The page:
onsdag 9 mars 2016

Eranthis byunsanensis in flower

For the moment the common yellow winter aconite is in full bloom, but also the rarer Eranthis byunsanensis from South Korea. I grow it in a peat bed with equal parts of peat and gravel (fraction 4 millimeter). Check out the video and read more about it earlier in my blog.

tisdag 19 januari 2016

Why so early flowering?

I got following question from a reader:

I have a yellow flowered eranthis that always flowers in January in my garden in Scotland. This year they appeared about 1st January when the soil temperature and light levels were minimal. I am curious about the physiology that initiates the process and also the evolutionary factors that caused the plants to chose mid winter to flower. I would appreciate any information.

Best wishes, Tony. 

Continental adaptation and competition
for pollinators are 
key factors for early flowering.

Dear Tony!

I would suggest two reasons for early flowering, both results of evolutionary adaptation. The common winter aconite is a continental floristic element with a typical continental response to seasons. Continental plants start to grow as soon as the first spring heat appears; they respond mainly to temperature and are adapted for clear seasonal changes. When the spring starts in a continental climate setbacks are unlikely so they “know” the spring is for sure. When we move winter aconites from central Europe to maritime Scotland we also move this behavior and they start to grow at the first spring heat there are! Also in southern Sweden there I garden they start to grow in early January since our real winter starts in mid-January and ends in March. Fortunately they are very patient and hardy, so they survive every year and flower in March.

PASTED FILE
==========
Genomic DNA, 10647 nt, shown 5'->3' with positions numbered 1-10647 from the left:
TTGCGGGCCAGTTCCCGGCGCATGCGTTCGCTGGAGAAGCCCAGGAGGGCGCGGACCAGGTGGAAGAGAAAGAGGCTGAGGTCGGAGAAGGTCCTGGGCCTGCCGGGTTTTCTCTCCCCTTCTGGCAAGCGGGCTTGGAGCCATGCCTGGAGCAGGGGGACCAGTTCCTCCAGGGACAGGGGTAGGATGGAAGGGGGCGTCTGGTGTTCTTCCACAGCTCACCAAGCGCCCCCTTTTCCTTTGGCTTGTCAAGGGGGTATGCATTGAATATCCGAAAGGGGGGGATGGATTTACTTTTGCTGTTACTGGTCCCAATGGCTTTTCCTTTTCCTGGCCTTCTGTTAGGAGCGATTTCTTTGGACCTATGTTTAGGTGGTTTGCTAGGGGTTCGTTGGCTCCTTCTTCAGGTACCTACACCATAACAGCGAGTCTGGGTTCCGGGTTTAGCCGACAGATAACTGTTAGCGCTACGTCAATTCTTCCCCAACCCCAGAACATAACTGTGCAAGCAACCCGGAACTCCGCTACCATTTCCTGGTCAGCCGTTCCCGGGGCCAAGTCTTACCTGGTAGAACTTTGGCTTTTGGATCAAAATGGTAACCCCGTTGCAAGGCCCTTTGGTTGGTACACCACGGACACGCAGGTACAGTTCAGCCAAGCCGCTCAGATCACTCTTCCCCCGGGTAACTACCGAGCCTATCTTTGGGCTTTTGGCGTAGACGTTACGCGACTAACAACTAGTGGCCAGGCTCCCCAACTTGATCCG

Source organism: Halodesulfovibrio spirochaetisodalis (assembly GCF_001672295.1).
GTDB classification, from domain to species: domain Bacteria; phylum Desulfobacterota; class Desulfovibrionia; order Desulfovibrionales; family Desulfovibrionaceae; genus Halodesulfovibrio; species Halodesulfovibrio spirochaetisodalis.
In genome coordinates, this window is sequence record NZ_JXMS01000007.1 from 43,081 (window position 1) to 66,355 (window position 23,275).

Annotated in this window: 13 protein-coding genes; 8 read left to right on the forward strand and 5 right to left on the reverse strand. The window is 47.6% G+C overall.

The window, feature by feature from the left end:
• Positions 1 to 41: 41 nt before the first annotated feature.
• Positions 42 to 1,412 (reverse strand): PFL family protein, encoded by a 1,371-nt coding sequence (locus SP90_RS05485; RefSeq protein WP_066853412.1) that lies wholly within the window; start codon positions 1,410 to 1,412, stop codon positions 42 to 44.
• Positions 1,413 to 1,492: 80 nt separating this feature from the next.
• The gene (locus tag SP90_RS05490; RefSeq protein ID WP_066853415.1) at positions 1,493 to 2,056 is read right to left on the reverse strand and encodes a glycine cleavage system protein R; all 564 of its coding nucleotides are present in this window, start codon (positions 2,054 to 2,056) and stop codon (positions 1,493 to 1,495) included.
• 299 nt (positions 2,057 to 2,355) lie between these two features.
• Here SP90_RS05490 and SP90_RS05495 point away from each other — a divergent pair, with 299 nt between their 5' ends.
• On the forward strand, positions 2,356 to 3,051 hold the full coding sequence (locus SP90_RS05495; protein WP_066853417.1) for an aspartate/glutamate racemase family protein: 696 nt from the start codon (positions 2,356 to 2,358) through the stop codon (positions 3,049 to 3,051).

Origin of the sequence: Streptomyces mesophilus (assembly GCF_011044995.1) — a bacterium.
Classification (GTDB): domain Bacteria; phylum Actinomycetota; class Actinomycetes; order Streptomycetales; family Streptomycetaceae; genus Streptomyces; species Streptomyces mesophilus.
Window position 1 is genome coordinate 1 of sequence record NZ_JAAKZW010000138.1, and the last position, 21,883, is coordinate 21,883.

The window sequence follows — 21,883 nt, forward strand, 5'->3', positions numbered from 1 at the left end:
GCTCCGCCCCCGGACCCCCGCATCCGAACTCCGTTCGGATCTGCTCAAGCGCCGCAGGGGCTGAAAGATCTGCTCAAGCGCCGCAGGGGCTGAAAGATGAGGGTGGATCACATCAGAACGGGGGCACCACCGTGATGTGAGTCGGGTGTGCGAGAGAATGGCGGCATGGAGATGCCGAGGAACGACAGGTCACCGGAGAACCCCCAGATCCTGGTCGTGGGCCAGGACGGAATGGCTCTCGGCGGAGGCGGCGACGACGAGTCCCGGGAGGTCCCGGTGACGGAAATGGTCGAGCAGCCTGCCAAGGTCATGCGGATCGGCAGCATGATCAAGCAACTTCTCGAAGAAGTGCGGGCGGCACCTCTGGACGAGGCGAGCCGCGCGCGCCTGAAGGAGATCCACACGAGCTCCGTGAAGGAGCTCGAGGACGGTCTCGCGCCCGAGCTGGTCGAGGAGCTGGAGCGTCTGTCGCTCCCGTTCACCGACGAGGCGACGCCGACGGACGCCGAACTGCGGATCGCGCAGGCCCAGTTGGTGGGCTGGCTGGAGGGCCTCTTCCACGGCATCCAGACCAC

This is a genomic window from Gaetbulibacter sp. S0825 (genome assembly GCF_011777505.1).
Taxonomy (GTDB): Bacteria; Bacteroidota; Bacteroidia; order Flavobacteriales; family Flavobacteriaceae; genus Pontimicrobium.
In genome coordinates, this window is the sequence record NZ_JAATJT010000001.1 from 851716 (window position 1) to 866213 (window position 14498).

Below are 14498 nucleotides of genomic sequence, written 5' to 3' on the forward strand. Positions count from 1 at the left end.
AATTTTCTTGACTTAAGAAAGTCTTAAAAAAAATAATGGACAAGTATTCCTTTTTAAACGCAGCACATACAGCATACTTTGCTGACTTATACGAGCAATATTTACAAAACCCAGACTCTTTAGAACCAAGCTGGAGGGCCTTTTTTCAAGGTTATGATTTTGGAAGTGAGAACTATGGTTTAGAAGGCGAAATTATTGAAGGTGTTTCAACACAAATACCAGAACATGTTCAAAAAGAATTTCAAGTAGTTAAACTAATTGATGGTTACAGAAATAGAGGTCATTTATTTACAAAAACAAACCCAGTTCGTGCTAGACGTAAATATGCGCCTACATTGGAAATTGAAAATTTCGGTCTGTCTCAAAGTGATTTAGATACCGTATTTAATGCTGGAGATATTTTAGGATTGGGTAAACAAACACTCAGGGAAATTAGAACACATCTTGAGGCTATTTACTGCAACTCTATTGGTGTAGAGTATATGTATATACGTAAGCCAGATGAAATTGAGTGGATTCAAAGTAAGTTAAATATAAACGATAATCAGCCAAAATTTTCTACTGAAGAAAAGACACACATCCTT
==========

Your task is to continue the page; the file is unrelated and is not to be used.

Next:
The second answer is, it’s advantageously to flower early because you escape competition of other flowering plants and get all pollinators for yourself! The drawback is if you start to flower too early there are now pollinators awake. The solution of that problem is that many extremely early flowering species have evolved self-pollination or apomixis, so they will set seed without help of pollinators. This is very evident in the two Ranuculaceae genera of Eranthis and Hellebores; you can inbreed both genera and get seedlings in behavior and morphology very close to their parents. All Hellebores breeders today use that phenomenon and most hellebores cultivars you buy are strains and not true clones. Of that reason you also can inbreed cultivars of Eranthis, like double forms, or orange forms.

These two reasons, continental adaptation and competition for pollinators, I would say is the key factors for early flowering in your Scottish garden.

Best wishes